President Duterte’s first appointment of a justice to the Supreme Court (SC) will have to be chosen from a list consisting of four justices from the Court of Appeals (CA) and one justice from the Sandiganbayan anti- graft court who made it to the shortlist of the Judicial and Bar Council (JBC).
The JBC gave top votes of seven votes to CA Justice Jose Reyes.
Five votes each were received by CA Justices Japar Dimaampao, Apolinario Bruselas and Sandiganbayan Justice Samuel Martires.
CA Presiding Justice Andres Reyes came in fifth with four votes.
The SC post will be vacated by Associate Justice Jose Perez in December 14 when he reaches mandatory retirement. The chosen nominee from the list will become the first appointment of President Rodrigo Duterte to the High Court.
The JBC decided to separate the voting in the incoming vacancy of SC Justice Arturo Brion on December 9, next Friday.
Brion is scheduled to formally retire on December 29.
The seven-man council, which is constitutionally mandated to screen and vet nominees to the President for vacant posts in the judiciary and the Offices of the Ombudsman and Deputy Ombudsman, is chaired by Chief Justice Lourdes Sereno, with ex-officio members, Justice Secretary Vitaliano Aguirre, along with the legislative branch namely Sen. Richard Gordon and Mindoro Oriental Rep. Reynaldo Umali, who shall have a term sharing seat in the JBC.
Retired SC Justice Angelina Sandoval-Gutierrez is the head of the Executive Committee, Lawyer Jose Mejia representing the Academe, Milagros Fernan-Cayosa representing the Integrated Bar of the Philippines, and the newest member Ret. Judge Toribio Ilao, representing the private sector as the other regular members of the JBC.
JBC has single list after SC
scrapped CJ’s ‘clustered list’
An earlier media report stated that the SC en banc had overruled Chief Justice Sereno and the Judicial and Bar Council (JBC) on the issue of appointments to the judiciary, declaring that the President (Aquino) has the prerogative to appoint any nominee from short lists submitted by the JBC.
The SC voted unanimously to declare the JBC’s “clustering” scheme unconstitutional and illegal, in a landmark decision that sets the precedent for future vacancies in the SC and the rest of the judiciary.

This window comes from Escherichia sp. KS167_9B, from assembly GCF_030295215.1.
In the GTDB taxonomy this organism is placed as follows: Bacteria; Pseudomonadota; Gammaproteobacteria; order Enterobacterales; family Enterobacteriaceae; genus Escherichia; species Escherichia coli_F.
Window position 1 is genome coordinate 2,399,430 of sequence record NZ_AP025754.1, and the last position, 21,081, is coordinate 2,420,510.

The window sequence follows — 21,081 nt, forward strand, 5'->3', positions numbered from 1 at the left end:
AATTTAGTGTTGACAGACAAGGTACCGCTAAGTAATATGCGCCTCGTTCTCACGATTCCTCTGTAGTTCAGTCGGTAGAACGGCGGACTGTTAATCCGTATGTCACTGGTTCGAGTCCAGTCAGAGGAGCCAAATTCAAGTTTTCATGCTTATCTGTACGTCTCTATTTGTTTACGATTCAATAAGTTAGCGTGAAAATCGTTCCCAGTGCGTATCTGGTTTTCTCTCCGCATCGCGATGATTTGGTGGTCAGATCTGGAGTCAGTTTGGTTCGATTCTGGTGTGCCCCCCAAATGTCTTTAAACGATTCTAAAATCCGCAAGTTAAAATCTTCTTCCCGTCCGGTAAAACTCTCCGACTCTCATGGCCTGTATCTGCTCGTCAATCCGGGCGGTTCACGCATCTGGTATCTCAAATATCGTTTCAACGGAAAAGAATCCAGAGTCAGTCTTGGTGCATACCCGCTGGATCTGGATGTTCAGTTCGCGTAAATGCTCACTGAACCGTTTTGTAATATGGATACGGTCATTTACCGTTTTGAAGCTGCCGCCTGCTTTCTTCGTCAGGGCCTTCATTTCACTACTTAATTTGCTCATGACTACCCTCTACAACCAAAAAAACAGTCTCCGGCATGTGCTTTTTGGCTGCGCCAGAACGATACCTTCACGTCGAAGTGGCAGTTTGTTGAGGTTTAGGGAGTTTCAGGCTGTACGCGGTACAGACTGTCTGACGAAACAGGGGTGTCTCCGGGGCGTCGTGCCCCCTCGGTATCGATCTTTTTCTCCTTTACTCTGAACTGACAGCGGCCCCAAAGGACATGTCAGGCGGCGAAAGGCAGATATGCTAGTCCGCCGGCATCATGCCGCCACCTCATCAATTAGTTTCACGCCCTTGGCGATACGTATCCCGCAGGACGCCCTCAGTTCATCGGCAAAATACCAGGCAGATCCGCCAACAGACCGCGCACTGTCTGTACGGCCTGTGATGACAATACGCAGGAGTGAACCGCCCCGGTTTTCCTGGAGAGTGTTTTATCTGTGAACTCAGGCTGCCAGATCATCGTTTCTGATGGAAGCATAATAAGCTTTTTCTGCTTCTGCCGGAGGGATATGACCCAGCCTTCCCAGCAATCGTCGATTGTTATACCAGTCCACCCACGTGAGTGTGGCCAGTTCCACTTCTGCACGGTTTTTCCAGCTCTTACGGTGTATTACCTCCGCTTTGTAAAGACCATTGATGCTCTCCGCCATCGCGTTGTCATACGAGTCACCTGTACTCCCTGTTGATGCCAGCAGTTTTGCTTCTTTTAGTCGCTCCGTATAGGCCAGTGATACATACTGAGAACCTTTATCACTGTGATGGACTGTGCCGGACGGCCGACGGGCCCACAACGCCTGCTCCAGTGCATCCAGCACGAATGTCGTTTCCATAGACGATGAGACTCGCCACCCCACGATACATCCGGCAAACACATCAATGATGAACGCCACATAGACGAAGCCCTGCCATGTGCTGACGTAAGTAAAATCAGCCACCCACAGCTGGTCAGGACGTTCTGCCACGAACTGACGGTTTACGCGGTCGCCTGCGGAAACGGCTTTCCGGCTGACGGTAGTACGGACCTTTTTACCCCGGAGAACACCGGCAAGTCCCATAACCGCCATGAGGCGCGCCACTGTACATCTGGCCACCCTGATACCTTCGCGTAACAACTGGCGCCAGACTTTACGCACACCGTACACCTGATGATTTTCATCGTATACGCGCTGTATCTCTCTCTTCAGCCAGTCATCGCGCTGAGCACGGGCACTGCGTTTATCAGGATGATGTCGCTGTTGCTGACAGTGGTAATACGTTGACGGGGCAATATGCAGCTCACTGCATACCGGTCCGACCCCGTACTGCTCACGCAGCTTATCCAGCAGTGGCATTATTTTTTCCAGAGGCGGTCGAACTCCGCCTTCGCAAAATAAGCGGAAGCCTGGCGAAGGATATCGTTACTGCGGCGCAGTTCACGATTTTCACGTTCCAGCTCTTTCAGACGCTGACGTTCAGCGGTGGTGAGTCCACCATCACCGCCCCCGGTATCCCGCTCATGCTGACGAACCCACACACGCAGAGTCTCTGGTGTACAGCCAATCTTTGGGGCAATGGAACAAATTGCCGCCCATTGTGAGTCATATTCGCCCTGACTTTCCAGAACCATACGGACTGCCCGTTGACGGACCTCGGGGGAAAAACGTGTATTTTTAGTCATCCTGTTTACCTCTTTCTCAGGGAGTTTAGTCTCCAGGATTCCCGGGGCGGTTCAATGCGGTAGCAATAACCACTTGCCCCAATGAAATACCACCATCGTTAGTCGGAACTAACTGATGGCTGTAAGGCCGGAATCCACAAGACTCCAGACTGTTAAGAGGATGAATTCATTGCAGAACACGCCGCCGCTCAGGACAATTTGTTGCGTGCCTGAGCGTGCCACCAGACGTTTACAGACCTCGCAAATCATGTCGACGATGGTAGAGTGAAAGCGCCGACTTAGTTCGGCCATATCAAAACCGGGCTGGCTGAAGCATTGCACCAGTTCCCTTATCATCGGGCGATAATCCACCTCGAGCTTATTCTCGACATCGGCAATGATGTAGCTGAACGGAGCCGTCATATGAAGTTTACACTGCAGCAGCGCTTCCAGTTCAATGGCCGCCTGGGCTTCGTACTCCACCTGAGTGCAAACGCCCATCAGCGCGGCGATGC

Sereno, who sits as the chairman of the JBC and the JBC itself allowed then president Noynoy Aquino to appoint six new justices to the expanded Sandiganbayan anti-graft court through Sereno’s clustering scheme screening applicants and recommending nominees to posts in the judiciary,with six shortlists containing different sets of names Aquino, to choose the 16th to 21st Sandiganbayan associate justices.
The unconstitutionality and illegality of the move came when Aquino, ignored the first shortlist containing nominees for the 16th post, and instead chose two names from the sixth list for the 21st post.
The President can only choose one SC nominee from JBC’s single list with at least three nominees.
Earlier, the Integrated Bar of the Philippines (IBP) and several lower court judges questioned the appointments of Geraldine Faith Econg and Michael Frederick Musngi, claiming Aquino violated the Constitution when he picked the two from the sixth short list and dropped the first one.
Associate Justice Teresita Leonardo-de Castro, the ponente of the decision, held that the appointing powers of the President are plenary in nature and cannot be clipped or limited by the JBC through a “clustering” scheme.
It appears that Sereno and Aquino must have known earlier that the first list of candidates to be submitted to Aquino would not please Aquino, which must be the reason Sereno came up with the clustering scheme, to provide Aquino with six lists with several names. This way, he could easily pick the candidate he wants appointed. It is not known whether the two earlier appointed justices to the Sandiganbayan will also be voided.